Domestically imposed costs, such as health care insurance and litigation, harm American manufacturers more than offshore competition from China and other low-cost countries. But, other factors also affect the ability of our assembly lines to compete in today's global market.
Five years ago, I wrote an article entitled “Build It in the USA.” I pointed out that domestically imposed costs, such as health care insurance and litigation, were harming American manufacturers more than offshore competition from China and other low-cost countries. I warned that those costs would place a huge burden on the future competitiveness of American industry.
In the article, I also referred to a landmark study that had just been issued by the U.S. Commerce Department. The Manufacturing in America report outlined five key challenges that were vital to the success of American manufacturers.
The much-anticipated Bush administration report was supposed to be “a blueprint for helping American manufacturers expand their business, create new jobs and spur economic growth.” Commerce Secretary Donald Evans claimed that “President Bush is dedicated to growing the manufacturing industry and creating new jobs.”
So, exactly how successful was that 88-page report? Well, let’s just say that if I was assigning a grade, I’d be generous if I gave Evans and his colleagues a “D.” Since the report was ceremoniously unveiled in January 2004, manufacturing in this country has eroded even further for a wide variety of reasons. Along the way, thousands of jobs have been lost. However, due to lean manufacturing initiatives, productivity has actually increased in many instances.
It’s not worth pointing fingers and placing blame on government officials who are no longer in office. Focusing on ways to move forward and restore American competitiveness today is more important.
Speaking of that, I’ve just started working on our 2009 State of the Profession report. We’ll be conducting an online survey this week [be sure to watch for it in your “in” box], then tabulating and analyzing the data for a full report in the July issue of ASSEMBLY]. While reviewing current issues related to the state of the profession, such as compensation trends, a new study conducted by the Economic Policy Institute (EPI, Washington, DC) crossed my desk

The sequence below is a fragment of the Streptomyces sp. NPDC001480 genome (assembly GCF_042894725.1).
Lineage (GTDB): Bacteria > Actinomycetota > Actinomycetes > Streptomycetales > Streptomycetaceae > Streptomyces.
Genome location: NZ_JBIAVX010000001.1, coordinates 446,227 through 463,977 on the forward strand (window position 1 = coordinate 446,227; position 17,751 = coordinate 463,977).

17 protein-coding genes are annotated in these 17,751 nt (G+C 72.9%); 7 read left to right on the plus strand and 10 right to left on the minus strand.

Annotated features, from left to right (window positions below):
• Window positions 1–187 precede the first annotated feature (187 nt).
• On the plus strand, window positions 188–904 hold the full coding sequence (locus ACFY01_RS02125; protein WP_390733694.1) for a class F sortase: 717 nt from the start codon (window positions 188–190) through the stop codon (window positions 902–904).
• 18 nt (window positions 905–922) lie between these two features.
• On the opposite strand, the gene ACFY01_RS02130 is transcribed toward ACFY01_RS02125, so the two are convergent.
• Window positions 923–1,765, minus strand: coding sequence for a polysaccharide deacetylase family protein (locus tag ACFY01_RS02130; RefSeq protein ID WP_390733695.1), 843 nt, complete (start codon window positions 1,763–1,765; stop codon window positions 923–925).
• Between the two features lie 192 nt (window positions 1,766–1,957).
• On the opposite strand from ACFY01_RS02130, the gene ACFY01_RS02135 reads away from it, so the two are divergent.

In the report, an EPI economist argues that, contrary to widespread public opinion, greedy blue-collar workers are not the main culprits behind America’s shrinking manufacturing sector. “In hourly pay and productivity, U.S. manufacturing workers give their companies a significant competitive edge-one that is being drained away by other negative forces,” claims Josh Bivens, the author of the “Squandering the Blue-Collar Advantage” report.
Bivens argues that managerial pay actually creates a competitive disadvantage for American assembly lines. Among other things, he claims that “U.S. managers are overpaid.” If managers in the United States were compensated more in line with the median wage of other nations, Bivens believes that overall labor costs in this country would be more than 6 percent lower.
“The competitive decline and job loss has been caused overwhelmingly by the overvalued U.S. dollar, with a mismanaged health care sector and the high labor costs of its supervisory and managerial workforce exacerbating matters,” says Bivens. “Anybody truly concerned about the future of U.S. manufacturing should address these influences.”